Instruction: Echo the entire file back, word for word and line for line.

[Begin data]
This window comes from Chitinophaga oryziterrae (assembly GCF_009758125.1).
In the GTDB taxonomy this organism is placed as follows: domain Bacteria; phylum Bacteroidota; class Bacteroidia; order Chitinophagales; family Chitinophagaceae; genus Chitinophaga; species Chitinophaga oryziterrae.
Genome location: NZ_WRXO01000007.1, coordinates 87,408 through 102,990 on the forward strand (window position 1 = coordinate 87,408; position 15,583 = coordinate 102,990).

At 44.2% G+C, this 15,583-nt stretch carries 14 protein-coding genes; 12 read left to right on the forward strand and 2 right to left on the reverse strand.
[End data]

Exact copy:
This window comes from Chitinophaga oryziterrae (assembly GCF_009758125.1).
In the GTDB taxonomy this organism is placed as follows: domain Bacteria; phylum Bacteroidota; class Bacteroidia; order Chitinophagales; family Chitinophagaceae; genus Chitinophaga; species Chitinophaga oryziterrae.
Genome location: NZ_WRXO01000007.1, coordinates 87,408 through 102,990 on the forward strand (window position 1 = coordinate 87,408; position 15,583 = coordinate 102,990).

At 44.2% G+C, this 15,583-nt stretch carries 14 protein-coding genes; 12 read left to right on the forward strand and 2 right to left on the reverse strand.